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Newcastle BP Terminal launch and release of Oilcode Review and Import Terminal Audit: speech, NSW.



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Minister for Resources and Energy, Minister for Tourism

Newcastle BP Terminal Launch and Release of Oilcode Review and Import Terminal Audit

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Good morning ladies and gentlemen.

It is with great pleasure that I am here in Newcastle to launch the newly revamped BP Terminal.

The Australian Government is absolutely committed to reinvigorating Australia’s port and rail networks.

Because investing in the infrastructure is vital to Australia's long term prosperity.

And because investing in infrastructure creates jobs at a time when they are most needed, and just as important, boosts productivity in the longer term.

I welcome BP’s investment of over $40 million in this terminal and the Newcastle region, and I wish them every success in the terminal’s operation.

The changes to the terminal mean that Newcastle can receive direct fuel shipments from the BP refineries in Brisbane and Perth, supplementing the supplies pipelined from refineries in Sydney.

As a result of this investment this facility can now store in excess of 55 million litres, meaning improved security of supply of liquid fuels for people in the Newcastle region.

The project includes a new berth and wharf-line.

There were a total of 12 companies involved in construction, which created 120 jobs.

Newcastle Port Corporation was also very helpful in facilitating this important investment.

The Government will continue to work closely with industry to ensure we have cost competitive and reliable access to fuel at both consumer and industry level.

In this regard, I’m pleased to announce the release of the Oilcode Review.

The Oilcode was established under the Trade Practices Act.

Its objectives include:

RET Minister > The Hon Martin Ferguson AM MP

The Hon Martin Ferguson AM MP

24 Aug 2009

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· establishing standard contractual terms and conditions for wholesale supplier-fuel retailer re-selling agreements,

· introducing a nationally consistent approach to terminal gate pricing and improving transparency in wholesale pricing,

· establishing an independent, downstream petroleum Dispute Resolution Scheme

The Review found the Oilcode is working as it was originally intended.

However, the Oilcode Review acknowledges that some improvements can be made.

It makes 11 recommendations to improve protections for small businesses and the effectiveness of the Dispute Resolution Scheme.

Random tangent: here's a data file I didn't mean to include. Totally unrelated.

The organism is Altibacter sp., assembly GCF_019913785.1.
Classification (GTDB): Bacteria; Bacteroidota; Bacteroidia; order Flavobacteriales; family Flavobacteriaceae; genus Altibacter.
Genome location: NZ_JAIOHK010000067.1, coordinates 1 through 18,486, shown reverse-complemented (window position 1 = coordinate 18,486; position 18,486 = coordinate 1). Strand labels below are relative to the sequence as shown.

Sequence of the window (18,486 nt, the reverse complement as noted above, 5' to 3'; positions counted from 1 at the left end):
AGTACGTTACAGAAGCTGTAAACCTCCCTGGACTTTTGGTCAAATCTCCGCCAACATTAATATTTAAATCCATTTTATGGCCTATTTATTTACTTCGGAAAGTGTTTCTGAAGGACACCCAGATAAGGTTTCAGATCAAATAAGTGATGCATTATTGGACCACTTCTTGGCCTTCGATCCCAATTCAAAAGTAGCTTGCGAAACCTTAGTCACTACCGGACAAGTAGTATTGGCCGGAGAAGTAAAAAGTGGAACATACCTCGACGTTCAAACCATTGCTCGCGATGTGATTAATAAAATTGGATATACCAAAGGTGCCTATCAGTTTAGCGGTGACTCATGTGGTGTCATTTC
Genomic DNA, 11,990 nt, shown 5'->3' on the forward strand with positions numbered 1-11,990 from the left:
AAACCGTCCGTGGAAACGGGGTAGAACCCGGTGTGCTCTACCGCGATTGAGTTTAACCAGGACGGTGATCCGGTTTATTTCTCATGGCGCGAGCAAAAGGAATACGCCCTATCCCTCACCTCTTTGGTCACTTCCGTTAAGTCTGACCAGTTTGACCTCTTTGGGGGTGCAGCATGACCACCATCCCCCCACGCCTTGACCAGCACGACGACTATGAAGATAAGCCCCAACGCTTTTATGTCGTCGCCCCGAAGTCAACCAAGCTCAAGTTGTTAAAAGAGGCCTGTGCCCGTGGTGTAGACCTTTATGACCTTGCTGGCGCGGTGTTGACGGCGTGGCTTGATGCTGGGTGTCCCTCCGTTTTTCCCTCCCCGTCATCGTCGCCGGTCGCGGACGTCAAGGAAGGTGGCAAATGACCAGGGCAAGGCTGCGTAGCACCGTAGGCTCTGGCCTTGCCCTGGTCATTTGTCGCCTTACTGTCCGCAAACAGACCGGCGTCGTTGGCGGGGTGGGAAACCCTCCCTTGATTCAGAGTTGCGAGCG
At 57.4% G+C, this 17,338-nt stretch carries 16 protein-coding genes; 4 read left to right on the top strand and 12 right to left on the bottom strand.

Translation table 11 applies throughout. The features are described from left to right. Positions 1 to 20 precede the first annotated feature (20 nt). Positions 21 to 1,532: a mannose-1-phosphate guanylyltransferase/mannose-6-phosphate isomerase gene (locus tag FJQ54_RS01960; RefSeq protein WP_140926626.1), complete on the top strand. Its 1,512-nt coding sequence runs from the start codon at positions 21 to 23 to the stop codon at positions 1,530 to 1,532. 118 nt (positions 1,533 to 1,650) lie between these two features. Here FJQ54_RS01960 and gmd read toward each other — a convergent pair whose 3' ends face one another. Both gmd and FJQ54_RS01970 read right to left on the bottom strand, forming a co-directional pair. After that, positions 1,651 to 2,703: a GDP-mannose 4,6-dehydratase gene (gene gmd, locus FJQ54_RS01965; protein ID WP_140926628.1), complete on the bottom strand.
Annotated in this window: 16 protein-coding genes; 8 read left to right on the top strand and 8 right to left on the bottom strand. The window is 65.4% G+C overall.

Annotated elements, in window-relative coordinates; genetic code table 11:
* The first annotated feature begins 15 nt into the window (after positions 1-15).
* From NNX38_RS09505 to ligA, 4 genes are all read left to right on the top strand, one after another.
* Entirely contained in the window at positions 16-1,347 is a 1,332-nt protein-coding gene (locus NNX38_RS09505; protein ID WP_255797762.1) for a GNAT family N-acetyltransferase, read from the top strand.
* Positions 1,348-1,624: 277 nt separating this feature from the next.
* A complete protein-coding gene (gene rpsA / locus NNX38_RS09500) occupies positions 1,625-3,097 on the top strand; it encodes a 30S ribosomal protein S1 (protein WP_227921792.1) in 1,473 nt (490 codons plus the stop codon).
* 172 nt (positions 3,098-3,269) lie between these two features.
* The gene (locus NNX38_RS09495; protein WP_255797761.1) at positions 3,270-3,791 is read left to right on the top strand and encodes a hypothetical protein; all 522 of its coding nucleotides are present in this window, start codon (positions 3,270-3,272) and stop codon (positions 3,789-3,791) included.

In particular, the Oilcode Review has recommended:

· Further disclosure by suppliers before entering into petroleum reselling agreements

· Greater clarity and certainty in relation to Dispute Resolution Scheme processes

· Government and industry should identify and address barriers to the use of collective bargaining provisions under the Trade Practices Act.

The Australian Government will carefully consider the Review’s recommendations and consult with interested parties before making decisions.

I am also pleased to release the Petroleum Import Infrastructure in Australia report prepared by ACIL Tasman.

This report followed the ACCC’s recommendation that the Australian Government commission a comprehensive audit of the capacity of Australia’s existing infrastructure to meet current and future crude oil and petroleum product import requirements.

The Import Terminal Audit concludes that existing infrastructure and planned investments will mean spare capacity emerging in all jurisdictions except the Northern Territory over the next two years.

That’s good news for the industry, and the upgrade to this BP terminal is an example of these key investments.

And it’s good news for consumers too. Fewer bottlenecks mean better access to petroleum products.

In general, the audit found that the current operating environment and access arrangements for import terminals do not impose material barriers or constraints on competition for importers.

However, the audit has also recommended:

· A review of the costs and benefits of retaining different fuel standards in Western Australia

· A review of planning and approvals processes to ensure efficiency and consistency across jurisdictions

· That consideration be given to measures for ensuring that the Australian Government’s

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statistics collection captures all petroleum imports, relevant stock level indicators and storage capacity at all import facilities.

While it is comforting to know that we will be able to meet future import demand, the Government will now consider whether adopting the audit’s recommendations will bring additional benefits.

I’m grateful to all those who worked on these two important reviews of Australia’s existing fuel policy and infrastructure.

These reviews are timely. They will inform the Energy White Paper process, and the Government’s consideration of longer term supply and demand issues.

The Australian Government is committed to maintaining Australia’s fuel security and to giving consumers access to a fair and equitable market for fuel products.

I once again congratulate BP on their achievement here in Newcastle and thank you for the opportunity to be here today.

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